Jump to accessibility statement Skip to content

Brexit trade deal: Level playing field or slippery slope?

Home / More / News / Brexit trade deal: Level playing field or slippery slope?

Published on 12 January 2021

Professor Lawrence Bellamy
Professor Lawrence Bellamy

Amid rising infections and just prior to lockdown 3.0, Britain managed to secure a trade deal with the EU. Here, Professor Lawrence Bellamy from the University of Sunderland assesses whether we are winners or losers in the last minute agreement.


The UK completed its separation from the European Union (EU) on New Year's Eve at 23:00 GMT.

The UK had voted to leave the EU in 2016, by a margin of 52% to 48%.

An 11th hour trade deal was also secured much to the relief of many UK companies who had feared a ‘no-deal’ end to an already tumultuous 2020.

But was the trade agreement a triumph of negotiation for the British government or a case of just ‘grabbing what we can’. Professor Lawrence Bellamy is the Academic Dean for the Faculty of Business, Law and Tourism at the University and an expert in manufacturing and construction and supply chain activities.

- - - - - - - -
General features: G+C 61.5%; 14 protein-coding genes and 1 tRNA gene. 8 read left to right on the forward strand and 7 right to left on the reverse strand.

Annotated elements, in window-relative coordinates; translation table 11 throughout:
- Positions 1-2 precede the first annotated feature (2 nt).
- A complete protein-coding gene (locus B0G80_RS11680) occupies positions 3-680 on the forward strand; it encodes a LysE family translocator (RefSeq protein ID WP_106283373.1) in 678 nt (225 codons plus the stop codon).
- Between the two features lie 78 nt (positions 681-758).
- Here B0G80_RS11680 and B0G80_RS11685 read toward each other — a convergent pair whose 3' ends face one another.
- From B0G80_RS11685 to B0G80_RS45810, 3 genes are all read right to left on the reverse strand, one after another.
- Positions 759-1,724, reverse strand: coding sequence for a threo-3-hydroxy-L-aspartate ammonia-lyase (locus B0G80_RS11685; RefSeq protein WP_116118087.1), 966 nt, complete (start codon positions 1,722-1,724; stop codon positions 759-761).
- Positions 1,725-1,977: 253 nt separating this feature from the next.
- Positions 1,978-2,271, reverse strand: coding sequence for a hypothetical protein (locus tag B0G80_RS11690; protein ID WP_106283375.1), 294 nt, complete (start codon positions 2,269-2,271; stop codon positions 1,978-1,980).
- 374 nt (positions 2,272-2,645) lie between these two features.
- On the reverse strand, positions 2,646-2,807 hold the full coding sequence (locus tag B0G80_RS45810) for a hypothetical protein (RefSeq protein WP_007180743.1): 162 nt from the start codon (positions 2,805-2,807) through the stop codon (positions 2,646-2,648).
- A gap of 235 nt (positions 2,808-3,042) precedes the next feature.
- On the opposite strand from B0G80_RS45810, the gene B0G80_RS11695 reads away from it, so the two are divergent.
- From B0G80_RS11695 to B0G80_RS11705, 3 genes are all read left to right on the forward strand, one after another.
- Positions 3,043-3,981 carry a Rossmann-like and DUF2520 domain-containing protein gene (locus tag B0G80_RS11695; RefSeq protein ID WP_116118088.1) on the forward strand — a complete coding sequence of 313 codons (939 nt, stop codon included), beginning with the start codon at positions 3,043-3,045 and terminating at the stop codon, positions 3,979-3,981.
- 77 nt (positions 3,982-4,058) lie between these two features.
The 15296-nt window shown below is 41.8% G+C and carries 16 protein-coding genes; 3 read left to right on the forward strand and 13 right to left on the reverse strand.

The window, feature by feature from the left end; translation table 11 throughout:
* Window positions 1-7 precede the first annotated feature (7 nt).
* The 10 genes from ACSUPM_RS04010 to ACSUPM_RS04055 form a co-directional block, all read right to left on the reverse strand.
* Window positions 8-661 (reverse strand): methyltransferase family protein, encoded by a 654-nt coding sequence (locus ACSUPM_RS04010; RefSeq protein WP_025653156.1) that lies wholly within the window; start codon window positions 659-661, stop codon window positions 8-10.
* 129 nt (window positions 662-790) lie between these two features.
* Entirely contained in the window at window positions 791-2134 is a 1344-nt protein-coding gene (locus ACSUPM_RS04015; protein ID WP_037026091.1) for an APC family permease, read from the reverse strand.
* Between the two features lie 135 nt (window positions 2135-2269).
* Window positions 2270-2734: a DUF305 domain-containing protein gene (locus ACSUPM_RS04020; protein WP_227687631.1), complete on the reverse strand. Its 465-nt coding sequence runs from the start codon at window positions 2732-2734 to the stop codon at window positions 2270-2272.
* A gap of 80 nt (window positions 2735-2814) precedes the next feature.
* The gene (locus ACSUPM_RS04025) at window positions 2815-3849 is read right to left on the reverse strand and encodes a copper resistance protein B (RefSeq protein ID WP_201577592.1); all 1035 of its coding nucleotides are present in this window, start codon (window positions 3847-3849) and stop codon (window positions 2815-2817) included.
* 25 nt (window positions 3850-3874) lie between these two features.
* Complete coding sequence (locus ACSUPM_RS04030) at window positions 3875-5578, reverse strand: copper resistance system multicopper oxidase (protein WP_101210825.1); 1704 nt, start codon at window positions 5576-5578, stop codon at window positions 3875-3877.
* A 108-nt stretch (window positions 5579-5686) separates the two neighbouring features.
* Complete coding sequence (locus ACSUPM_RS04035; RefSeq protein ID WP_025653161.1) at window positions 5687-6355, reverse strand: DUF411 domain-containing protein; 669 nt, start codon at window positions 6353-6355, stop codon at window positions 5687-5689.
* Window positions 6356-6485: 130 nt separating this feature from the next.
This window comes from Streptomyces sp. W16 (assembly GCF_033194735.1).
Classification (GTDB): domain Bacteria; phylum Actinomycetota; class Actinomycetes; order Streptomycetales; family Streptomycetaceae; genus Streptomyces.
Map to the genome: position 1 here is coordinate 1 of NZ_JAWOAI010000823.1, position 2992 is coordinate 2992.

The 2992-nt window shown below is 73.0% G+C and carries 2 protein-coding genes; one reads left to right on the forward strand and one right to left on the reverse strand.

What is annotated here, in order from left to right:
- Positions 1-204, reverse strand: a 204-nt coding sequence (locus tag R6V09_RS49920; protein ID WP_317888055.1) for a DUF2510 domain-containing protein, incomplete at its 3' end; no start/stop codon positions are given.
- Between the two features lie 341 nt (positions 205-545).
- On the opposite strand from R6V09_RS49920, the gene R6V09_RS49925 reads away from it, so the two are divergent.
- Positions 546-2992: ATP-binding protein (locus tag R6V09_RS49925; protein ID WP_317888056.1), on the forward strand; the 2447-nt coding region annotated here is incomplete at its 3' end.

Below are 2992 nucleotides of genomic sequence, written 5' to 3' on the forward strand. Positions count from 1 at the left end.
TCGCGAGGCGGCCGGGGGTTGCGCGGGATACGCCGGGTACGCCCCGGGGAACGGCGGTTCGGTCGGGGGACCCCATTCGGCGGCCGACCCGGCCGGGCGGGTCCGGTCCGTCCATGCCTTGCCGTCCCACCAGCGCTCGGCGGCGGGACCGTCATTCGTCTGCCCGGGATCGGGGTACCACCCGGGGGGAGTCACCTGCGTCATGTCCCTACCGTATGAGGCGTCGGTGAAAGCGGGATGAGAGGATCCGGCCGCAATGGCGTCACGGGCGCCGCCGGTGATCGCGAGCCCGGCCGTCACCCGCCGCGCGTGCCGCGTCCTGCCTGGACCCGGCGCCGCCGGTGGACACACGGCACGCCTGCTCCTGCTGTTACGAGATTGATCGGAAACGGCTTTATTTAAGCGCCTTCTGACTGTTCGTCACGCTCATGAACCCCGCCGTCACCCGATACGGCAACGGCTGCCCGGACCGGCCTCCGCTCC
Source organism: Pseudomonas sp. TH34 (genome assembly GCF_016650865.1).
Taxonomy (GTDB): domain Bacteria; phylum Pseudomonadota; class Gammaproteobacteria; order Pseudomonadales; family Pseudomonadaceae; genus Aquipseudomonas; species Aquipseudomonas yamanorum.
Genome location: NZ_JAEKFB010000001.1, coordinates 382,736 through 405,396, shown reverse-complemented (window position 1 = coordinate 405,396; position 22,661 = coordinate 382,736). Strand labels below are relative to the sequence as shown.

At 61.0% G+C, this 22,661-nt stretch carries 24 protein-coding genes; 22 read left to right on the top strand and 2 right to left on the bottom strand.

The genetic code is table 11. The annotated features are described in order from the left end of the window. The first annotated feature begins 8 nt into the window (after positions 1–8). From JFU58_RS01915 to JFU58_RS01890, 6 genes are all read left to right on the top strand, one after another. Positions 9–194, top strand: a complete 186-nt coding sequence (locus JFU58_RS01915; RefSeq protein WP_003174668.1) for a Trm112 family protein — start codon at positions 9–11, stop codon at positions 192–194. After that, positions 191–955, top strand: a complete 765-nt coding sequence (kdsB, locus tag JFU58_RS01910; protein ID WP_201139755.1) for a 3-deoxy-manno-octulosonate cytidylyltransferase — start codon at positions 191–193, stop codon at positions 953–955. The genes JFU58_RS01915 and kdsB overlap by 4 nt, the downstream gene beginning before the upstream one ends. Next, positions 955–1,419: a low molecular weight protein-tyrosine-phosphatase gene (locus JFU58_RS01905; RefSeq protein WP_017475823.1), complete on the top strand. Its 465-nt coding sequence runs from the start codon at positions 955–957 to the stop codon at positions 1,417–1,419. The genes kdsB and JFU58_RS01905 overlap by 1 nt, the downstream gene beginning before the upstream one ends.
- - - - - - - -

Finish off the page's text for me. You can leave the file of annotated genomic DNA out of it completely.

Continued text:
He said: “After the extensive negotiation period and failure to reach agreement any last minute deal was always going to contain a number of compromises.

“Depending whether your glass is ‘half-full or half-empty’ would perhaps impact on whether you believe any deal is better than no deal or not.

“This of course depends on which part of the deal you were in, a no compromise area or a tactical concession? It is clear though that the deal will bring with it greater certainty about the future and with it the ability to plan, whether you’re looking at the good times or the bad.

“Certain sectors really needed the certainty; finance and the City to mitigate a drift to the continent, advanced manufacturing to keep the EU market open and the parts of farming which deal with export for example.

“However, as with anything the ‘devil is in the detail’ and the ongoing agreement has clauses to comply with and will be subject to adjustment and drift over time as the relative economies refocus and rebalance to optimise their market reach.

“In the meantime the rationale for this move, opening up world economies and trying to gain advantage by removing some operating shackles remains the imperative, in light of the ‘level playing field’, whether you believe it is really level or not.”